Slavery

(redirected from Chattel slavery)
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Slavery

The practice in which one person owns another person, or at least that person's labor. In either case, the owner does not compensate the slave for his/her work. Slavery is one of the world's oldest institutions. In the modern world, it is considered one of the most egregious human rights violations. It is illegal in nearly every country, but still exists. In the present, it is strongly associated with sexual trafficking and forced domestic servants.
References in periodicals archive ?
Second, and more significantly, "slavery" cannot be invoked today without conjuring images of American chattel slavery. While chattel slavery did persist throughout the Middle Ages, most scholarship shows that chattel slavery was no longer `widespread by the beginning of the eleventh century.
How has chattel slavery managed to survive in Mauritania into the twenty-first century?
The institution of chattel slavery was at long last formally abolished, but much of the racism and the racial oppression continued.
The rulers use the bias and ignorant hatred foisted by Black chattel slavery to keep the masses of people separated, hence powerless.
chattel slavery, he said, blacks often purchased other blacks -- "and sometimes for good reason" and some blacks paid for their own freedom or the freedom of relatives.
In a profound sense, Europeans' chattel slavery overseas resulted from the expansion of freedom at home.
When he reflects on the sad history of legal systems, especially those in which law has been the instrument of genocide, chattel slavery, and other forms of injustice and inhumanity, he finds it difficult to be as complacent as, he argues, most other legal theorists - positivists, natural lawyers, and even Ronald Dworkin - seem to be.
He points to black abolitionists' insistence on a difference between British "wage slavery" and chattel slavery as evidence of how deeply they felt the implications of brutalization.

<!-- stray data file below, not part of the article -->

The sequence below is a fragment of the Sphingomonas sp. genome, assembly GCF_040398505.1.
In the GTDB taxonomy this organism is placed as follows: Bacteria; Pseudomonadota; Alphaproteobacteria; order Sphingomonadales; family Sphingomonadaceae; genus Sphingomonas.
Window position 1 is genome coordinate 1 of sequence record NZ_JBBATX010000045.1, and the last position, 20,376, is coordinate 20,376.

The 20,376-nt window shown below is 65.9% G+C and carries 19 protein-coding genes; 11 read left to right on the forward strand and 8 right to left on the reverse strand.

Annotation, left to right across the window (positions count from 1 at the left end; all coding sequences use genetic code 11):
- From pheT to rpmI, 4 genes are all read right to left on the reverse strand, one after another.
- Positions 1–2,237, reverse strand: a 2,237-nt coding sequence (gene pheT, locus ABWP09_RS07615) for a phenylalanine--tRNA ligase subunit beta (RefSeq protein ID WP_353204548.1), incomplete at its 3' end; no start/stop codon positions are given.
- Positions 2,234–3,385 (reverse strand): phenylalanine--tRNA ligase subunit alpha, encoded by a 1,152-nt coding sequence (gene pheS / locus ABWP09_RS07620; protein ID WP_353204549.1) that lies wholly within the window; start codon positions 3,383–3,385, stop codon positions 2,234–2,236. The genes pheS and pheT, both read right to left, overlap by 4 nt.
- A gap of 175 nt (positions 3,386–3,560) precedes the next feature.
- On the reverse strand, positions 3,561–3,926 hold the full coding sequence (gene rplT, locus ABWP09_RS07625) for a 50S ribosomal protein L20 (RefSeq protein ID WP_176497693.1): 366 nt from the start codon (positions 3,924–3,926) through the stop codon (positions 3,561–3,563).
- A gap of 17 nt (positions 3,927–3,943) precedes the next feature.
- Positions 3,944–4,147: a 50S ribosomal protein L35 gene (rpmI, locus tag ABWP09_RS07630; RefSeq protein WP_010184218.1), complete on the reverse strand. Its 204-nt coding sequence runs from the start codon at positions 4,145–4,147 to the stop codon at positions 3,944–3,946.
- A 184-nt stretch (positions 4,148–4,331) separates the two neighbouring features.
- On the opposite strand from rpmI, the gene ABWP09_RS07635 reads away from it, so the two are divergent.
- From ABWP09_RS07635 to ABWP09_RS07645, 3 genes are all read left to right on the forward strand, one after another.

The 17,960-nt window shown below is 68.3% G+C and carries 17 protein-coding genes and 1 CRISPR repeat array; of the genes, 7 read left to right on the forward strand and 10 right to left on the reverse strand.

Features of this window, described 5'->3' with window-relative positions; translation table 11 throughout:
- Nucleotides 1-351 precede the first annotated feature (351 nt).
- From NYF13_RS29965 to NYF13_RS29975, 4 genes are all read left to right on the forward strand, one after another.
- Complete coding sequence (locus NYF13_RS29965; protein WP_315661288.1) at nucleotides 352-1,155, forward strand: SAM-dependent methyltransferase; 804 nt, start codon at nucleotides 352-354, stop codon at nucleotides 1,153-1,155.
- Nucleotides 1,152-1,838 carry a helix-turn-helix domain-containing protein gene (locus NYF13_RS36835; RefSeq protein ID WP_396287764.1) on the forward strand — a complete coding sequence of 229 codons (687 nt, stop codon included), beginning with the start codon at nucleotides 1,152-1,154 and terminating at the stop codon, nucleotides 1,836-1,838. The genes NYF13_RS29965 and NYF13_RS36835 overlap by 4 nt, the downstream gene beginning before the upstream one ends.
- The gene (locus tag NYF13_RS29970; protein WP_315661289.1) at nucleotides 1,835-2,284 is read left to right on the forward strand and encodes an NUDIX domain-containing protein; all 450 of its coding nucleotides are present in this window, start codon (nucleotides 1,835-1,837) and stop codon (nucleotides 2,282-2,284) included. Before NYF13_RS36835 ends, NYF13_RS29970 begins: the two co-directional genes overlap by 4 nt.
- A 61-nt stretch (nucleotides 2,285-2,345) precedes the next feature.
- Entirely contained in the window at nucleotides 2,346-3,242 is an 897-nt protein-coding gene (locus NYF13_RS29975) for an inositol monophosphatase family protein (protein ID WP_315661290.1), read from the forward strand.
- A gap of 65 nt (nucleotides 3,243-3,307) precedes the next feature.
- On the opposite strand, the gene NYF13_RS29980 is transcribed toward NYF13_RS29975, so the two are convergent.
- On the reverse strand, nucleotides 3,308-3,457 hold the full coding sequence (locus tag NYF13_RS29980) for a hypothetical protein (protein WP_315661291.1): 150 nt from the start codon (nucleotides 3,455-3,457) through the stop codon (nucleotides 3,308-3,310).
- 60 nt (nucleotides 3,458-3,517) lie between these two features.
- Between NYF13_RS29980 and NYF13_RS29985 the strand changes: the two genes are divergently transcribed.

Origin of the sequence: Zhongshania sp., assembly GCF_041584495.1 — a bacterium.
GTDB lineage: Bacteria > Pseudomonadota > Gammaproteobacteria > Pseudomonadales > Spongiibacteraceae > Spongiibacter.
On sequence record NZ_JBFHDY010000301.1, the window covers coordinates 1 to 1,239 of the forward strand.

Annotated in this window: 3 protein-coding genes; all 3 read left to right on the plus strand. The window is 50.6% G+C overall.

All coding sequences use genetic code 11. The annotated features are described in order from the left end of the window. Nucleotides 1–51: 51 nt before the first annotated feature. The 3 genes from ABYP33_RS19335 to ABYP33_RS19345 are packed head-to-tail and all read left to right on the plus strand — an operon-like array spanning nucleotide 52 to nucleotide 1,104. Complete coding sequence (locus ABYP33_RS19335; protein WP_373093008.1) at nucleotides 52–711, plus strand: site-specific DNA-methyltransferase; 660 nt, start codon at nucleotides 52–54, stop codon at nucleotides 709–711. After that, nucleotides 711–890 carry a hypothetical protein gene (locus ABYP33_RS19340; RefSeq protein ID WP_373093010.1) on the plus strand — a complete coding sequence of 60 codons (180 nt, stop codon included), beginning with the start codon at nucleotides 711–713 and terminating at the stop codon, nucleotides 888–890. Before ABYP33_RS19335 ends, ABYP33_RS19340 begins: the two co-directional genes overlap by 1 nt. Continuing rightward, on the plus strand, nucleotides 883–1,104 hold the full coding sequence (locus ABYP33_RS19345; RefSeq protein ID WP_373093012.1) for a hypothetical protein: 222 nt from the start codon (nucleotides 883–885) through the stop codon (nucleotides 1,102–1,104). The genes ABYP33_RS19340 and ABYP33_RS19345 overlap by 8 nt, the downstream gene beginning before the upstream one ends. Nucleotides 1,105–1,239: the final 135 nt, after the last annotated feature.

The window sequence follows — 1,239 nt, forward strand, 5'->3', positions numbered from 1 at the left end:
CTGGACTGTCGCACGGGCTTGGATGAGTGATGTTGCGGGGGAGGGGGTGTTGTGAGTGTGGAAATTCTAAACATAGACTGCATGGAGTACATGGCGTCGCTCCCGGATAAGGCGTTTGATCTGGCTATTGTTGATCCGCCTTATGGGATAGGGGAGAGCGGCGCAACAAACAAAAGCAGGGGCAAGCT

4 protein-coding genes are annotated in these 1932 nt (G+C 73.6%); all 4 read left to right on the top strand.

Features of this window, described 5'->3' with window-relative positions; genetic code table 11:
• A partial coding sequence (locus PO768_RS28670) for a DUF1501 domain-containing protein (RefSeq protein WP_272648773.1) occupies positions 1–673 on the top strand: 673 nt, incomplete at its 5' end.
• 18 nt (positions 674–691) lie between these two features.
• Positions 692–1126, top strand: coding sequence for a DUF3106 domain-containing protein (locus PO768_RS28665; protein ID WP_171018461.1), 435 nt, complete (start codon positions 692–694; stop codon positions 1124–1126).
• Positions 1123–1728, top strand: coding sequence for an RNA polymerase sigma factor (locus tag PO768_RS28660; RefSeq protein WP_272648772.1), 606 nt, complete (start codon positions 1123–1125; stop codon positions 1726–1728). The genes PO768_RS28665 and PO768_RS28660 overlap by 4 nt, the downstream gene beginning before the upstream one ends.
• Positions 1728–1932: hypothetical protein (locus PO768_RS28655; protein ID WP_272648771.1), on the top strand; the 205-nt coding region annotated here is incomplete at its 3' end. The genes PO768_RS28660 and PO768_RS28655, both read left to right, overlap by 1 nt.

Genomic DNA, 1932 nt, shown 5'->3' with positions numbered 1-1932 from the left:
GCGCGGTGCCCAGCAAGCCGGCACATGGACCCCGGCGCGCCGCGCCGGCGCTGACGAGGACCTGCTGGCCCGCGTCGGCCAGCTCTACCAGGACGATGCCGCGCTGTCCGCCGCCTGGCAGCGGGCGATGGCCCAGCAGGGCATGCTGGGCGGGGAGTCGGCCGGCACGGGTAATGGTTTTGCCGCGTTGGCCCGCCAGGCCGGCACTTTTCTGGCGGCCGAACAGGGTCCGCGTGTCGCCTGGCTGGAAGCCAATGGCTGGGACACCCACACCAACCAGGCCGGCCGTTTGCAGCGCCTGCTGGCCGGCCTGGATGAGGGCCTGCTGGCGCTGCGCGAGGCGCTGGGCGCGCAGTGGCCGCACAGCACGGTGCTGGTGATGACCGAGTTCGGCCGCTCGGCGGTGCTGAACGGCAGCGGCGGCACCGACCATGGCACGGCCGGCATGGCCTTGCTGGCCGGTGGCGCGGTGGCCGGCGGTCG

Here, the author (associate professor of literature and an affiliated faculty member of Ethnic Studies at the University of California, San Diego) argues that the incarceration of Black people and other historically repressed groups in chain gangs, peon camps, prison plantations, and penitentiaries represents a ghostly perpetuation of chattel slavery. He exposes how the Thirteenth Amendment's exception clause--allowing for enslavement as "punishment for a crime"--has inaugurated forms of racial capitalist misogynist incarceration that serve as haunting returns of conditions African people endured in the barracoons and slave ship holds of the Middle Passage, on plantations, and in chattel slavery.
Constitution, and the practice of forced labor in our nation's prisons, chain gangs, prison plantations, and peon camps, arguing that the incarceration of black people and other historically repressed groups amounts to a perpetuation of chattel slavery post-emancipation.
"It contradicted my need to reclaim an African identity, free from the illegitimate institution that was chattel slavery. It also meant that my children would not have to be defined by that evil period of history.
Independence and the end of chattel slavery in Haiti did not result in the creation of a free society, and Haitians have been exploited by a series of corrupt and ruthless demagogues and tyrants such as the Duvaliers.